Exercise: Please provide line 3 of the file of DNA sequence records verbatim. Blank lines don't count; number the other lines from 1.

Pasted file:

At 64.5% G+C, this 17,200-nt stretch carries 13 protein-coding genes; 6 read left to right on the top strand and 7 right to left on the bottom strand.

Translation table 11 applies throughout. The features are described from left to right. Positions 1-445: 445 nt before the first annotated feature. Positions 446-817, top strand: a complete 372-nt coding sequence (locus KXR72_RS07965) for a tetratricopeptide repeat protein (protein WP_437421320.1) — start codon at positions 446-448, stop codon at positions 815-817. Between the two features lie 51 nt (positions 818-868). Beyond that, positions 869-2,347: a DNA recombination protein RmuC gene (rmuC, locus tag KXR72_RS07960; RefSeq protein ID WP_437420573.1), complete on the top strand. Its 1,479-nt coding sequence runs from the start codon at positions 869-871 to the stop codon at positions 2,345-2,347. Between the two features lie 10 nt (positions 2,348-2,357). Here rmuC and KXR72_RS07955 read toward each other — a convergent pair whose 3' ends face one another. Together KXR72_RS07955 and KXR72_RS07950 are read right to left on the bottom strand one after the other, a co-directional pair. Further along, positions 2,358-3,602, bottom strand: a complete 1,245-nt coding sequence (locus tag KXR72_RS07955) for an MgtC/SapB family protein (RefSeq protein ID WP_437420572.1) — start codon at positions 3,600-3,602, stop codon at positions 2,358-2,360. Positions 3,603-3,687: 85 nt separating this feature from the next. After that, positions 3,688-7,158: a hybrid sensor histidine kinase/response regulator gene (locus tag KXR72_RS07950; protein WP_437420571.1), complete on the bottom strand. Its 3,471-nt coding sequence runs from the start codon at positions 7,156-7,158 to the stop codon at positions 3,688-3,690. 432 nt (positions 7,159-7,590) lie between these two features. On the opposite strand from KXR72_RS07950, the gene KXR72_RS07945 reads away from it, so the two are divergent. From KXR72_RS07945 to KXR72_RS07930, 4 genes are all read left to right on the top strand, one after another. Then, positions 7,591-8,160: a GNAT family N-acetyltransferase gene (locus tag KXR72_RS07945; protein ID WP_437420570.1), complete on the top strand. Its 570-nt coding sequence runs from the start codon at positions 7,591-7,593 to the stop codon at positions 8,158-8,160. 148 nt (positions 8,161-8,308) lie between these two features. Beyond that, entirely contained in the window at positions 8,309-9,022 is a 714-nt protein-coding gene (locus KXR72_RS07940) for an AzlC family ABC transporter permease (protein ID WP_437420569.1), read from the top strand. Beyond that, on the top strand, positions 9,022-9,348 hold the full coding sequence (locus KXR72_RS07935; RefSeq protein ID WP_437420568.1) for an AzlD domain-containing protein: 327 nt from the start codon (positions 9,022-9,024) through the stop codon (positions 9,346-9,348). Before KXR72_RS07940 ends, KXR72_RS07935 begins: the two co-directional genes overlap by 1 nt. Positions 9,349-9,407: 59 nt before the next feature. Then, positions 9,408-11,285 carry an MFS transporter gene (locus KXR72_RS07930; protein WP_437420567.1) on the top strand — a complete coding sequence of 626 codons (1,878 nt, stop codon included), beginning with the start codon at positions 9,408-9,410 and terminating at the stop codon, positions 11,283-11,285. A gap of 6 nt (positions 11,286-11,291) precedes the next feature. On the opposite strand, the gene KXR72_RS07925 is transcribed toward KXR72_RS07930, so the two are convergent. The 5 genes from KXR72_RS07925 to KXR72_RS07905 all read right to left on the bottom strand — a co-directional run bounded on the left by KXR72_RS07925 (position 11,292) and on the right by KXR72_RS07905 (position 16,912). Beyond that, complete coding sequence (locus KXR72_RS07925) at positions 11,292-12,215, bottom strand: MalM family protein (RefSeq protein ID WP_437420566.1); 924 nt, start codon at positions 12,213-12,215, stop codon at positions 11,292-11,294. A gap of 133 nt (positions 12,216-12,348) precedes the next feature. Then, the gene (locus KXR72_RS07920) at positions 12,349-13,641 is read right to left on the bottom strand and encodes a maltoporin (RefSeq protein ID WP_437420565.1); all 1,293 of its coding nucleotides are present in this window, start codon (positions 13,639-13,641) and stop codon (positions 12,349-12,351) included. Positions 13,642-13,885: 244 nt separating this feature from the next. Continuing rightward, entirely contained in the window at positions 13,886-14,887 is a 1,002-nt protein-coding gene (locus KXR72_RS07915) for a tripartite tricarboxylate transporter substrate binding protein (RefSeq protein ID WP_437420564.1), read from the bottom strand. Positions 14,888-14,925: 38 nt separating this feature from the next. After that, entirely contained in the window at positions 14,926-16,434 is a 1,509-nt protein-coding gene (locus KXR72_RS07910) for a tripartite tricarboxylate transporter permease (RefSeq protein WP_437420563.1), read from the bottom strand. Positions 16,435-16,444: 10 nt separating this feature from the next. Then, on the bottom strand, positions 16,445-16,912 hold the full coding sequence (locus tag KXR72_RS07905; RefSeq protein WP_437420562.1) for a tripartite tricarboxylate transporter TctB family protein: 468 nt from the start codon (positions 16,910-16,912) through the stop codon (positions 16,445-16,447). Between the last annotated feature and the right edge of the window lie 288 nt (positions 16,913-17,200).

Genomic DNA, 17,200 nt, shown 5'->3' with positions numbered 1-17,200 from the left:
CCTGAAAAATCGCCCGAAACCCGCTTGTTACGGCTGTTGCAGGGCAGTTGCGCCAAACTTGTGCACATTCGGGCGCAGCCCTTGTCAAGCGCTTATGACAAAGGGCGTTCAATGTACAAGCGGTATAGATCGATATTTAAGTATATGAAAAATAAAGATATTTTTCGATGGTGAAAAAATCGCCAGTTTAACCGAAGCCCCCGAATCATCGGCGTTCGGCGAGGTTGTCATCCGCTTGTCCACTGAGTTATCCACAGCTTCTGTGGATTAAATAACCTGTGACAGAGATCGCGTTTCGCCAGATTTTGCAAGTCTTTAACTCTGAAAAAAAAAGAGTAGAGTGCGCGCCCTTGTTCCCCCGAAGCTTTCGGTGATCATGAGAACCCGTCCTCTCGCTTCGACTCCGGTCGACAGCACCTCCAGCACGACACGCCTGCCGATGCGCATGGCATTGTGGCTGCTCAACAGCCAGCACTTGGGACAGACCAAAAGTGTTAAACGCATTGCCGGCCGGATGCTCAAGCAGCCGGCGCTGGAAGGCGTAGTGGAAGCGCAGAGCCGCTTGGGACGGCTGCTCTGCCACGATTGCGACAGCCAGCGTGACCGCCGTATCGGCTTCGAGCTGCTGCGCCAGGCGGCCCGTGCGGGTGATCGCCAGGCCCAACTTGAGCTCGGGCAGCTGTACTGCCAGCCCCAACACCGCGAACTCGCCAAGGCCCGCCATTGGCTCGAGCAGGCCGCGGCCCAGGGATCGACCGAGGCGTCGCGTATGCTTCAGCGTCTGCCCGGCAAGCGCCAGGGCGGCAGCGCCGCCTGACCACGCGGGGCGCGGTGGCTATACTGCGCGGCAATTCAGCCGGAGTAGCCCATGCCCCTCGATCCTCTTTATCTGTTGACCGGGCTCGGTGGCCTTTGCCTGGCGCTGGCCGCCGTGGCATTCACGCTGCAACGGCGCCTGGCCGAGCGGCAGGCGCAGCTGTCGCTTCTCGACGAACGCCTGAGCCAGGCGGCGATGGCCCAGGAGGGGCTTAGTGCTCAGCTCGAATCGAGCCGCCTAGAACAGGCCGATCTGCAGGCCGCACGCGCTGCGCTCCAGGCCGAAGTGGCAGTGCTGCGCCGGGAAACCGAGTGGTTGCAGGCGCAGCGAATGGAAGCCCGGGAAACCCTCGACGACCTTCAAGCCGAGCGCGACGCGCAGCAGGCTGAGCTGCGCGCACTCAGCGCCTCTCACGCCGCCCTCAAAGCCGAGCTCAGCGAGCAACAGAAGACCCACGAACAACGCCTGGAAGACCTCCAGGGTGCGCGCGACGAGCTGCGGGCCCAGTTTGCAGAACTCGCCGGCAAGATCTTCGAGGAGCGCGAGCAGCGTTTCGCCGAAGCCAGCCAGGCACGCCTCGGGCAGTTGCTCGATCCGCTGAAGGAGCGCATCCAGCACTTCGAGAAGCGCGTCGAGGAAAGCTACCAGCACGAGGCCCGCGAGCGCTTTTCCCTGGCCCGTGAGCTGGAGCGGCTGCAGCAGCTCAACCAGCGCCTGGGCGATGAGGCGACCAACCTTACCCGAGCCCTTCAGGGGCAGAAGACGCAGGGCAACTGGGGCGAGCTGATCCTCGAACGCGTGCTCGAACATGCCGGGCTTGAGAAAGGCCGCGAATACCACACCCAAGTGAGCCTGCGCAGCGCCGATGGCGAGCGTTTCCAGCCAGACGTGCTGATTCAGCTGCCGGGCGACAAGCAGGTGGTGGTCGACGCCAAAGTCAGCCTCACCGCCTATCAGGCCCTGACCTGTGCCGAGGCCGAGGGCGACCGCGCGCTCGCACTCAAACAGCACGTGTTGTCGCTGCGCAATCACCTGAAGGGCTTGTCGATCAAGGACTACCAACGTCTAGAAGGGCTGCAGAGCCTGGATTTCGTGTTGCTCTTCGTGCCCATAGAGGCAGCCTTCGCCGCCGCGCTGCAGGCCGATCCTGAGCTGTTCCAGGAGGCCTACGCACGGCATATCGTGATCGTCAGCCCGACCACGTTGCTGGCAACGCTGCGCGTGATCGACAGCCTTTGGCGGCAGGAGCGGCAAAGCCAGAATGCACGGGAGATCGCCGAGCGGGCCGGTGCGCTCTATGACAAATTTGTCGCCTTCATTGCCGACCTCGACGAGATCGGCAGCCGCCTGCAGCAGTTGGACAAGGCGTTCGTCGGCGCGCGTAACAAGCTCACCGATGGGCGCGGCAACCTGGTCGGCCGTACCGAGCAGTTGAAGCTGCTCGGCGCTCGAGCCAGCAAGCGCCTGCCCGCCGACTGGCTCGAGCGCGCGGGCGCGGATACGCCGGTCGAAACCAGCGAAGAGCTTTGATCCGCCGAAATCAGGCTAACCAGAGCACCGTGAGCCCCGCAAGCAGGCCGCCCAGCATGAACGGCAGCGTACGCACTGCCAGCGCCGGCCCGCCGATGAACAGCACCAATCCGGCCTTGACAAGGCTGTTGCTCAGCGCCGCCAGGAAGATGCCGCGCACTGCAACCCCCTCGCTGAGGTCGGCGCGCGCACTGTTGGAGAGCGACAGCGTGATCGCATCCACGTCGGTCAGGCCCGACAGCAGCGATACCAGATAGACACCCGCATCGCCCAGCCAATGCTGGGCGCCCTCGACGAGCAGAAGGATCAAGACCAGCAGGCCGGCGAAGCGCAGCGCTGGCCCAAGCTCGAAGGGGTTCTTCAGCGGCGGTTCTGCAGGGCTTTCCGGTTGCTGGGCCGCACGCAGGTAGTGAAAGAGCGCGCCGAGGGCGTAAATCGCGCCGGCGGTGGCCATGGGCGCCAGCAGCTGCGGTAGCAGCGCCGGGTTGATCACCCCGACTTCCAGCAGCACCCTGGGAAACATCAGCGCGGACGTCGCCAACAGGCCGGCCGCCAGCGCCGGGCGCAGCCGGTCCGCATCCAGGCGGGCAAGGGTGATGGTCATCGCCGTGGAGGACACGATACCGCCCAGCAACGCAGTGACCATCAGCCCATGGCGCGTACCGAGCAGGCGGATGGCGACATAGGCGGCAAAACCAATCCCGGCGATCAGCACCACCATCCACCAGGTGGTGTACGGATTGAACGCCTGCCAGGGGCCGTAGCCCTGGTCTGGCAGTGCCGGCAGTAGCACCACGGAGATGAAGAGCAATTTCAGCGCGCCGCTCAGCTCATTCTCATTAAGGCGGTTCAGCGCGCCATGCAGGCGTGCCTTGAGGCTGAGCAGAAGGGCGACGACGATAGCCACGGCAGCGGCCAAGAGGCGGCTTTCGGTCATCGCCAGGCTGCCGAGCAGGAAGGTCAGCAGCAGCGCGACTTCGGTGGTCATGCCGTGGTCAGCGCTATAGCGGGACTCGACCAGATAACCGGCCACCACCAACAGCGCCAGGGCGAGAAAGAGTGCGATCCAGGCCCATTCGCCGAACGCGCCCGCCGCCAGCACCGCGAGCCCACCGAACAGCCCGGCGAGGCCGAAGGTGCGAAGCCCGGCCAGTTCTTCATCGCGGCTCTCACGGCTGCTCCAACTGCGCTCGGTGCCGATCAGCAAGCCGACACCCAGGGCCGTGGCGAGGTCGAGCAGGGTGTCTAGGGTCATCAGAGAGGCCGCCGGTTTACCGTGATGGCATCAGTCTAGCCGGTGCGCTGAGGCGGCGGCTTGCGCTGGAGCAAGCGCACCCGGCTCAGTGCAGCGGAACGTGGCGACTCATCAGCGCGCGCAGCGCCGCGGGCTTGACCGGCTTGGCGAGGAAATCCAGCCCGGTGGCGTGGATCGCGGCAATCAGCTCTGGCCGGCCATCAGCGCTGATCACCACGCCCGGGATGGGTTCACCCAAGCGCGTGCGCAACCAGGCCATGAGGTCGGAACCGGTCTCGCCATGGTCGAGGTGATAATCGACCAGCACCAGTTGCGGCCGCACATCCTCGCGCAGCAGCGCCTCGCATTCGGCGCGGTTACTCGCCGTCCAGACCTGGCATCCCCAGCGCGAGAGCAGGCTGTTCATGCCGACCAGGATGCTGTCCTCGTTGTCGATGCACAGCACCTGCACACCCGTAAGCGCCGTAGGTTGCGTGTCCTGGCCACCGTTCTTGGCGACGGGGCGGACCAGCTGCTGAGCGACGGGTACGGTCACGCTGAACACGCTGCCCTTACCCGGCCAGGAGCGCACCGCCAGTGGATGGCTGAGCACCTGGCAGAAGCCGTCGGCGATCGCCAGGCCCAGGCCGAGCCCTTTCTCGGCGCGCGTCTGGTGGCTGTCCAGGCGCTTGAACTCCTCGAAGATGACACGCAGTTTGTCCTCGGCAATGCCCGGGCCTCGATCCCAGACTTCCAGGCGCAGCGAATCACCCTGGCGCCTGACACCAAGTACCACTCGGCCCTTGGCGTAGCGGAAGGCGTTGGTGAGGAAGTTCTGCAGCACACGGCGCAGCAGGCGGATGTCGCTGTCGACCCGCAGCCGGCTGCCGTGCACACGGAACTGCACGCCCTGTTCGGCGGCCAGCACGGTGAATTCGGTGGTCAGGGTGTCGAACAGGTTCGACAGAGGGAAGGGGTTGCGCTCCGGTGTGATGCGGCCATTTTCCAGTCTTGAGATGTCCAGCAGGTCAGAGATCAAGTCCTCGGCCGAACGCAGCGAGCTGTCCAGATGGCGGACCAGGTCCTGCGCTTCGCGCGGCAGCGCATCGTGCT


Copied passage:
Genomic DNA, 17,200 nt, shown 5'->3' with positions numbered 1-17,200 from the left: